Machine learning makes software smarter and more aware. It's becoming as integral to our collective computing experience as the Internet itself. But how can developers really get started with it? What's the first step? Microsoft aims to make that leap a little easier with its Azure Machine Learning service.
Stories by Jonathan Hassell
At this past spring's Ignite -- Microsoft's new one-stop software conference that combined all of the other domestic technical events into one giant pot of soup -- the software giant revealed some interesting details about SharePoint 2016, the next release of the on-premises version of its collaboration and Office development platform.
Back in April, Microsoft somewhat quietly previewed what its Windows Server engineering teams had been working on for quite some time. While it would be easy to write it off as just another iteration in a long line of never-ending releases, Windows Nano Server has the potential to reinvent your data center.
Reviewer Jonathan Hassell highlights some of the good features and things to watch out for in Microsoft's Skype for Business software/service.
If you could deploy existing resources to improve the quality and timeliness of your software development projects, you'd probably jump at the chance.
Some of the biggest news to come out of Microsoft Ignite last month was the introduction and the first public demonstration of SharePoint Server 2016 -- a demo that quelled a lot of speculation and uneasiness in the SharePoint administrator community.
Microsoft kicked off the Ignite conference yesterday. The event is the combination of its IT pro-oriented TechEd conference along with the smaller Exchange, SharePoint and Lync conferences it had run at various points over the past decade. Here some initial thoughts and impressions of the keynotes and product announcements.
While SMAC (social, mobile, analytics and cloud ) concept crystalized only in the past couple of years, buy this new area in data warehousing and data analytics has been growing -- and improving -- every day.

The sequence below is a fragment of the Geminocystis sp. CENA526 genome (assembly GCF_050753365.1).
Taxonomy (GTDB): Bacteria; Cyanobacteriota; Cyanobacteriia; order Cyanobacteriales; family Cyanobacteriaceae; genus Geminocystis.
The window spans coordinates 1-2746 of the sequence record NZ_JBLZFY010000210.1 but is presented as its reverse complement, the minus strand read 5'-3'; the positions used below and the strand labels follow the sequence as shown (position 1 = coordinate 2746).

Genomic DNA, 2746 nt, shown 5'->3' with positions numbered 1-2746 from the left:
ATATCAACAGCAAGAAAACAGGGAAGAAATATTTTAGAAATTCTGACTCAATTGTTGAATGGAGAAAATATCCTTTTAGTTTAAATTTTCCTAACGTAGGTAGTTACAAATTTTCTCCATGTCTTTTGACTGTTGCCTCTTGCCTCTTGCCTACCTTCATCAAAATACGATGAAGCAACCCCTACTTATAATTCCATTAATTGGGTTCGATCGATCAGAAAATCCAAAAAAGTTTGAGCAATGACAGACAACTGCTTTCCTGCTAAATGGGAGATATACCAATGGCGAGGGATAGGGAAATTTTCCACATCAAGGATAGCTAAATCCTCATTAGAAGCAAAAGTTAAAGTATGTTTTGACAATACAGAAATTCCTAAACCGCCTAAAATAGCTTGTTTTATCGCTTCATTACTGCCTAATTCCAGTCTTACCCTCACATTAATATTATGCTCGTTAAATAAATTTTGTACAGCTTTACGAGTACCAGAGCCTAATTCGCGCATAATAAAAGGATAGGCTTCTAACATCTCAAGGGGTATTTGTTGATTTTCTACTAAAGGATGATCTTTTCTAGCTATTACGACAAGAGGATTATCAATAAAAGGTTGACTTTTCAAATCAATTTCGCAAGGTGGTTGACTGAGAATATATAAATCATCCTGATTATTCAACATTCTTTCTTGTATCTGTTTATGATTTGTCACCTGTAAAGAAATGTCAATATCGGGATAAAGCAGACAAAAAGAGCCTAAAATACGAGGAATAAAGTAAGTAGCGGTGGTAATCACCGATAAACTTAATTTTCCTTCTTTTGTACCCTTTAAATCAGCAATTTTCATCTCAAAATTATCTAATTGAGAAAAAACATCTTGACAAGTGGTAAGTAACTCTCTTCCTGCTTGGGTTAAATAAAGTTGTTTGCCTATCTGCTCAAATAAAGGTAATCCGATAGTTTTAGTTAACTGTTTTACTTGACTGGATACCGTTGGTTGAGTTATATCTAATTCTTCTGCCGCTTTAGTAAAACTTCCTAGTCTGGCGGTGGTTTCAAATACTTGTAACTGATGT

As I wrote for Computerworld, Windows 10 has a lot to answer for – and it sets itself up for answering these questions in a big way by skipping a version number and jumping straight to 10 from 8.
It's past time for all major companies – certainly in the Fortune 500, but the advice carries on down into even medium-sized organizations – to carve out a C-level role focusing solely on security.
One problem that the emergence of Big Data and the Internet of Things has highlighted for all of us in IT: There is data everywhere. On desktops, on servers, in databases, in logs, on phones and tablets, in your pants drawer -- you cannot escape it. Its corollary: The volume of data will continue to grow -- and data needs space. Data needs disk capacity.
Big data is certainly all the rage. The Wall Street Journal recently ran a piece on data scientists commanding up to $300,000 per year with very little experience. Clearly the era of embracing big data is here.
With Microsoft moving into a "mobile first, cloud first" world, an Apple smartwatch coming any day now and everyone else buying into the cloud computing hype, it can be easy to lose sight of what all of these developments do: Drive business forward by enabling employees to be more productive. Essentially, it's about the future of work.
"The only thing worse than training employees and losing them is to not train them and keep them." -- Zig Ziglar
Many companies look to the public cloud to cut costs, overhead and time to deployment. However, businesses need to understand how dramatically a move to the cloud will affect a key constituency: The IT department.